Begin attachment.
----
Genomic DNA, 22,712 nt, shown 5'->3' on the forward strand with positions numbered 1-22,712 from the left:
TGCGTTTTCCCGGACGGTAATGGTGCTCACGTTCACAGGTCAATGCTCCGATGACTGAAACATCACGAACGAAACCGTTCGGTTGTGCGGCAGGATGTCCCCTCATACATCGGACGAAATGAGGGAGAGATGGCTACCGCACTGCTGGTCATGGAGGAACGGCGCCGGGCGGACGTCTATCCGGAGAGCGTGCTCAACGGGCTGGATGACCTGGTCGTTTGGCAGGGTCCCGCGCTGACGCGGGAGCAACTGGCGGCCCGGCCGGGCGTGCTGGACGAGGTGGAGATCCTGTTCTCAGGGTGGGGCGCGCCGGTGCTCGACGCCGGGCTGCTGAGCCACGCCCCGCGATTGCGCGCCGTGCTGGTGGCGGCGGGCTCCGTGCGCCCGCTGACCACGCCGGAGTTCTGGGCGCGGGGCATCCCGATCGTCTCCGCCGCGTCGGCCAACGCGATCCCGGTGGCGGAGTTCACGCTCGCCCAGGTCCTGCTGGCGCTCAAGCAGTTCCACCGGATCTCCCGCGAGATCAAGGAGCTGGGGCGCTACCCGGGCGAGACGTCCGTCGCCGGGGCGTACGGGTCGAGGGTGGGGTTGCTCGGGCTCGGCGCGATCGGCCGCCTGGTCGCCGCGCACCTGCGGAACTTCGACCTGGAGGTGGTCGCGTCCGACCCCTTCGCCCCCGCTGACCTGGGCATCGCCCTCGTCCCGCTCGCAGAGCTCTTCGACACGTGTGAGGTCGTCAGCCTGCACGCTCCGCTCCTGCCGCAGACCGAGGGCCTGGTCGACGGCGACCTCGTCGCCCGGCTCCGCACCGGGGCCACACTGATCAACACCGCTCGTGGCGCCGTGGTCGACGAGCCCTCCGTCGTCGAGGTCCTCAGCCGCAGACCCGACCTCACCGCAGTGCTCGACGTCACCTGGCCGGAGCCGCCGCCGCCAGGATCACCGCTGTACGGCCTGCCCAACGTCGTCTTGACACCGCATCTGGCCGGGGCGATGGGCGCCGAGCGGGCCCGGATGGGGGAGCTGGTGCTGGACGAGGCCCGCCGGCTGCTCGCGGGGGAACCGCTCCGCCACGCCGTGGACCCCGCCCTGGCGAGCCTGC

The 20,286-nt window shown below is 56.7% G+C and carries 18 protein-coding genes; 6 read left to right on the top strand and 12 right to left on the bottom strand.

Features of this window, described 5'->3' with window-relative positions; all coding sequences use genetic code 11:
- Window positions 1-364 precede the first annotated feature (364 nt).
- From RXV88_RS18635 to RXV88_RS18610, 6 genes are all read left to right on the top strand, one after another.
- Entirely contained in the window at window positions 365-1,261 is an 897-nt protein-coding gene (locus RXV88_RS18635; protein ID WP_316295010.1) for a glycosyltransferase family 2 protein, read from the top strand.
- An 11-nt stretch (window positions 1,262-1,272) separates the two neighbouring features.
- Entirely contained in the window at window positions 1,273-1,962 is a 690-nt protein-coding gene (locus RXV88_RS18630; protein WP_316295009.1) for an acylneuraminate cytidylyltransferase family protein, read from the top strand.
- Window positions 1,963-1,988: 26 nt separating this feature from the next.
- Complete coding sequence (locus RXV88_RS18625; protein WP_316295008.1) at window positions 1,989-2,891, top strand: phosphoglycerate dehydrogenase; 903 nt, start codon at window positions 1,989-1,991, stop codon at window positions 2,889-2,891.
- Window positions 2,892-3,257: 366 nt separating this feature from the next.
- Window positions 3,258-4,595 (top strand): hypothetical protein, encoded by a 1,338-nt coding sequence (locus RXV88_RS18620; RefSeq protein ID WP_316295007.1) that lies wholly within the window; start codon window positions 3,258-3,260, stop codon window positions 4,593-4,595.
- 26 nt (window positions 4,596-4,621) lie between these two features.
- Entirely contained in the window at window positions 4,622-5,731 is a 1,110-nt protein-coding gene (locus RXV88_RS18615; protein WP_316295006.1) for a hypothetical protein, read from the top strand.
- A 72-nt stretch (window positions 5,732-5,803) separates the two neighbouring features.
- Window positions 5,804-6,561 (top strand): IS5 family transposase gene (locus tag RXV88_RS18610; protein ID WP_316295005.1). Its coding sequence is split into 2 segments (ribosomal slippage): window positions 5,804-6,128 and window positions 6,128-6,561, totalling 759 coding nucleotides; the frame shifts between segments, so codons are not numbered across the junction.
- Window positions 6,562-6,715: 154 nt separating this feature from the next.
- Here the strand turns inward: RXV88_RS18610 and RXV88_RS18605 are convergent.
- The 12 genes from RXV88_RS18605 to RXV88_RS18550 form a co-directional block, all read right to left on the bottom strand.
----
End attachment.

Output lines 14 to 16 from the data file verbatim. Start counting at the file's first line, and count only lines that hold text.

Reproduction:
- 26 nt (window positions 4,596-4,621) lie between these two features.
- Entirely contained in the window at window positions 4,622-5,731 is a 1,110-nt protein-coding gene (locus RXV88_RS18615; protein WP_316295006.1) for a hypothetical protein, read from the top strand.
- A 72-nt stretch (window positions 5,732-5,803) separates the two neighbouring features.